Cinema, more than any other medium, can give you a window into the world of someone other than yourself. For that reason, we should all take time out of our lives to view foreign films. The cinema of other nations is often illuminating as to their people’s mindset. One great Mexican-Spanish film is the 2006 masterpiece, “Pan’s Labyrinth.”


This film, directed by Guillermo del Toro, concerns a young girl named Ofelia. Living during the Spanish Civil War, Ofelia’s mother has recently married a cruel, domineering Captain in the Spanish military. Along with her mother and soon-to-be-born sibling, she moves to an outpost on the edge of rebel-occupied territory. There, Ofelia happens upon a fantastic, magical labyrinth guarded by an ancient creature called a faun. This faun believes Ofelia to be the lost princess of the underworld, and he asks her to complete three tasks, which take her to some strange, wonderful, and dangerous places.


Del Toro is an incredible director who know how to interweave fantasy and reality better than just about anyone else working today. “Pan’s Labyrinth” is clearly a parable for the Spanish Civil War, and had I been more educated on that conflict, I am sure I would have enjoyed this film much more than I did — which was already a lot. His work on the screenplay earned him an Academy Award nomination, and the story he tells is one of the best in the history of the genre.


Visually, the film is stunning. Del Toro’s knack for practical effects and his great camera make for a film that is constantly beautiful. Even if you are not at all invested in the story, you will be entertained just by looking at this intensely gorgeous film. “Pan’s Labyrinth” ended up winning Oscars for Cinematography, Art Direction, and Make-up.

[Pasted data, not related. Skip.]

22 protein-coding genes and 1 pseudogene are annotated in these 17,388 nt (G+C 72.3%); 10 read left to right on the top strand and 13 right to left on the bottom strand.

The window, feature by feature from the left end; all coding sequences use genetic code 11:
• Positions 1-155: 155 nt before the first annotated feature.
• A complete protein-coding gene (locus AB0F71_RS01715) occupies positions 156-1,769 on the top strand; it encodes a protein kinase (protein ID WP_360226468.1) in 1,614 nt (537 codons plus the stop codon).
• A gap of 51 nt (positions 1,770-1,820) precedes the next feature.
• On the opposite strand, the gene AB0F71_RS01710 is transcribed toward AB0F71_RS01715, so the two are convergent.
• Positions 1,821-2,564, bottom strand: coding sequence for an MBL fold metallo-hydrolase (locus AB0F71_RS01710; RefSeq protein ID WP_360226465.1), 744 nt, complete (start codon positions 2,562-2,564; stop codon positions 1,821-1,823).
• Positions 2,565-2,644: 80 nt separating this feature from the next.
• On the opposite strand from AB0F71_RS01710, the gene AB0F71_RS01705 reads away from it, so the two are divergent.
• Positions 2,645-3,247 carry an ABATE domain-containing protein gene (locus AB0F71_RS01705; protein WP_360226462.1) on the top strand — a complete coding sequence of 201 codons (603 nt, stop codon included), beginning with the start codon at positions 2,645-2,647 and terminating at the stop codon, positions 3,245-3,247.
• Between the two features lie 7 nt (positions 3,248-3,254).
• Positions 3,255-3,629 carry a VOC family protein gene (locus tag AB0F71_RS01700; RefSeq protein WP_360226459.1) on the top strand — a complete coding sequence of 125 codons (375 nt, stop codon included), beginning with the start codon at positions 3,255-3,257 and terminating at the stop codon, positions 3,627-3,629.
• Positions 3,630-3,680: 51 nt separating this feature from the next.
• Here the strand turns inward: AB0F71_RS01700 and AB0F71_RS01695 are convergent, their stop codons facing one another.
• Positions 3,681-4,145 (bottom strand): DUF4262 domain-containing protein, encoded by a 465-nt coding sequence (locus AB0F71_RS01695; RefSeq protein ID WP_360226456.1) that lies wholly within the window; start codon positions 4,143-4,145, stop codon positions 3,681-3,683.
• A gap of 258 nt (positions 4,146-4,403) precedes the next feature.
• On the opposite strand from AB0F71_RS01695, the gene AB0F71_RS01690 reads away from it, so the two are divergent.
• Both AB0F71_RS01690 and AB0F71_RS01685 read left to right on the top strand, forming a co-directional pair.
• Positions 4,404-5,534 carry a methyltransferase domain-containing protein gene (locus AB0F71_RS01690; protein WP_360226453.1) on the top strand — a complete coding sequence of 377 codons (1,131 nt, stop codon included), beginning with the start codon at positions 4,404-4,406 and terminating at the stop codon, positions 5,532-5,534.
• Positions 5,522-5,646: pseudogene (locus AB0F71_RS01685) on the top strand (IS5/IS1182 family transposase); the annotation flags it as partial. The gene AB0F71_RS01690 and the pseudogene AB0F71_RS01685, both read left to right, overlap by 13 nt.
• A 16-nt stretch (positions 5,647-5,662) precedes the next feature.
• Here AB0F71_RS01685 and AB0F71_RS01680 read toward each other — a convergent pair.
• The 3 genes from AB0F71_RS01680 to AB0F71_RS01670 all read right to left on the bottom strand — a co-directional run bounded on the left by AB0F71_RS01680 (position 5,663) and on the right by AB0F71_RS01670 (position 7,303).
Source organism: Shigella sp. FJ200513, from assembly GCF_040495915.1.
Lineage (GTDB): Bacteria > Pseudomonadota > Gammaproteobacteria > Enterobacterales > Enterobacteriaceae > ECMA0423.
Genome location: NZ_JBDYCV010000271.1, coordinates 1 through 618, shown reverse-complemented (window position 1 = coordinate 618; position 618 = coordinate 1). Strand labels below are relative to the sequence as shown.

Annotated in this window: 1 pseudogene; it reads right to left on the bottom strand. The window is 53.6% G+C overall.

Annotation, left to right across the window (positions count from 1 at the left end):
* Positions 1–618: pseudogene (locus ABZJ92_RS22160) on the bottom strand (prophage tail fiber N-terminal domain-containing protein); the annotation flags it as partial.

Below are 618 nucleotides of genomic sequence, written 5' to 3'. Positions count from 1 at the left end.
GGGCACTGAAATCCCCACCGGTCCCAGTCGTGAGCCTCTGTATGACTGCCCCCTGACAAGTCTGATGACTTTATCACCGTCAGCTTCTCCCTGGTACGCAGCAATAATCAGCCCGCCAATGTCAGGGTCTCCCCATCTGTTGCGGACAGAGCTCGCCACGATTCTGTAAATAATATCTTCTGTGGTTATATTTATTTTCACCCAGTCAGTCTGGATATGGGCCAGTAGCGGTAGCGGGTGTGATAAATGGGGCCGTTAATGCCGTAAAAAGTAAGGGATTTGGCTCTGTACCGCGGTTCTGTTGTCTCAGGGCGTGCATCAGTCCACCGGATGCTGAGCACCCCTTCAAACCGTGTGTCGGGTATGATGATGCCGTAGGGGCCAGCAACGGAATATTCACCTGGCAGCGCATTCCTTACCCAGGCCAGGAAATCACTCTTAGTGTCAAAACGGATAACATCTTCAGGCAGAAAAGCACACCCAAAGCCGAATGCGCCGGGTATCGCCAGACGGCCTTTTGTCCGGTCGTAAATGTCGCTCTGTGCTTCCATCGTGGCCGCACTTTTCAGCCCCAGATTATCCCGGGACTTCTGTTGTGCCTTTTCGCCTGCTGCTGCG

Ivana Baquero gives a great performance as Ofelia, considering she is a child actor. She is in just about every scene, and much of the movie is carried on her back. This was a role that called on all of her talents, and she really delivered. Actors Sergi Lopez and Maribel Verdu also do a good job in their respective supporting roles.


“Pan’s Labyrinth” was a film I did not catch up with until a while after its release. Immediately after seeing it, though, it was impossible to deny its greatness. It is right up there with “Lord of the Rings” and “Princess Mononoke” as the best fantasy film ever made. Whenever I recommend a foreign film, this is the one I suggest. More than any other that I have seen, it has the sort of appeal that spans borders and language barriers.- 4/4


Have you seen “Pan’s Labyrinth?” What did you think? Let me know in the comments below or reach out to me on Twitter @TuckerPoikonen